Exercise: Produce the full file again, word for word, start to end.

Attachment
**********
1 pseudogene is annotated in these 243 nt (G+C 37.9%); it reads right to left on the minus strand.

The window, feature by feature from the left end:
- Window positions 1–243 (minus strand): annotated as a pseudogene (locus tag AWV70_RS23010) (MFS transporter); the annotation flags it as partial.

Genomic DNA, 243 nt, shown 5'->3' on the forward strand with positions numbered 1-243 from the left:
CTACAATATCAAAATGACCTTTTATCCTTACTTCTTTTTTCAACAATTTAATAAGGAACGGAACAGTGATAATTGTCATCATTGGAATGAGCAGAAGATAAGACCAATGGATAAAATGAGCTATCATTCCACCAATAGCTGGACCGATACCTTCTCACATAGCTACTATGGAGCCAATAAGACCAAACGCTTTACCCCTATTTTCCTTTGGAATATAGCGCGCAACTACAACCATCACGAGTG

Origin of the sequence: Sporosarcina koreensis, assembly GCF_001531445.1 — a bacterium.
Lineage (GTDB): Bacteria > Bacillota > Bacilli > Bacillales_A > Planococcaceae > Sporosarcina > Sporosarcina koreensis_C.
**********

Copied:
1 pseudogene is annotated in these 243 nt (G+C 37.9%); it reads right to left on the minus strand.

The window, feature by feature from the left end:
- Window positions 1–243 (minus strand): annotated as a pseudogene (locus tag AWV70_RS23010) (MFS transporter); the annotation flags it as partial.

Genomic DNA, 243 nt, shown 5'->3' on the forward strand with positions numbered 1-243 from the left:
CTACAATATCAAAATGACCTTTTATCCTTACTTCTTTTTTCAACAATTTAATAAGGAACGGAACAGTGATAATTGTCATCATTGGAATGAGCAGAAGATAAGACCAATGGATAAAATGAGCTATCATTCCACCAATAGCTGGACCGATACCTTCTCACATAGCTACTATGGAGCCAATAAGACCAAACGCTTTACCCCTATTTTCCTTTGGAATATAGCGCGCAACTACAACCATCACGAGTG

Origin of the sequence: Sporosarcina koreensis, assembly GCF_001531445.1 — a bacterium.
Lineage (GTDB): Bacteria > Bacillota > Bacilli > Bacillales_A > Planococcaceae > Sporosarcina > Sporosarcina koreensis_C.